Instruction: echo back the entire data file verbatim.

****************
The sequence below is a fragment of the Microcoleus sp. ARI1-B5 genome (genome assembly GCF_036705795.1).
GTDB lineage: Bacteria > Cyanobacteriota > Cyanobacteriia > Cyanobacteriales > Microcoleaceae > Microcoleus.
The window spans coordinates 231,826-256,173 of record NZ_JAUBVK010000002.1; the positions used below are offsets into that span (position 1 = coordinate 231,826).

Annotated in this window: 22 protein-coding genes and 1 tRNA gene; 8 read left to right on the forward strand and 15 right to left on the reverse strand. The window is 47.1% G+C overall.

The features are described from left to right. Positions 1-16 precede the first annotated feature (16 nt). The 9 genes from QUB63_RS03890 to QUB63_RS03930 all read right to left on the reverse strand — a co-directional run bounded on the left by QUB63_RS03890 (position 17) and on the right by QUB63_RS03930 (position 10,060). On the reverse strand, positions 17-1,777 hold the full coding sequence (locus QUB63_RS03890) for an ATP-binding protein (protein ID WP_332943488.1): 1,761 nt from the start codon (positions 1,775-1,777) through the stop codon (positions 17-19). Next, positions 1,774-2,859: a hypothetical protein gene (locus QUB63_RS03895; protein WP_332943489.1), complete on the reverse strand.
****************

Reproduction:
The sequence below is a fragment of the Microcoleus sp. ARI1-B5 genome (genome assembly GCF_036705795.1).
GTDB lineage: Bacteria > Cyanobacteriota > Cyanobacteriia > Cyanobacteriales > Microcoleaceae > Microcoleus.
The window spans coordinates 231,826-256,173 of record NZ_JAUBVK010000002.1; the positions used below are offsets into that span (position 1 = coordinate 231,826).

Annotated in this window: 22 protein-coding genes and 1 tRNA gene; 8 read left to right on the forward strand and 15 right to left on the reverse strand. The window is 47.1% G+C overall.

The features are described from left to right. Positions 1-16 precede the first annotated feature (16 nt). The 9 genes from QUB63_RS03890 to QUB63_RS03930 all read right to left on the reverse strand — a co-directional run bounded on the left by QUB63_RS03890 (position 17) and on the right by QUB63_RS03930 (position 10,060). On the reverse strand, positions 17-1,777 hold the full coding sequence (locus QUB63_RS03890) for an ATP-binding protein (protein ID WP_332943488.1): 1,761 nt from the start codon (positions 1,775-1,777) through the stop codon (positions 17-19). Next, positions 1,774-2,859: a hypothetical protein gene (locus QUB63_RS03895; protein WP_332943489.1), complete on the reverse strand.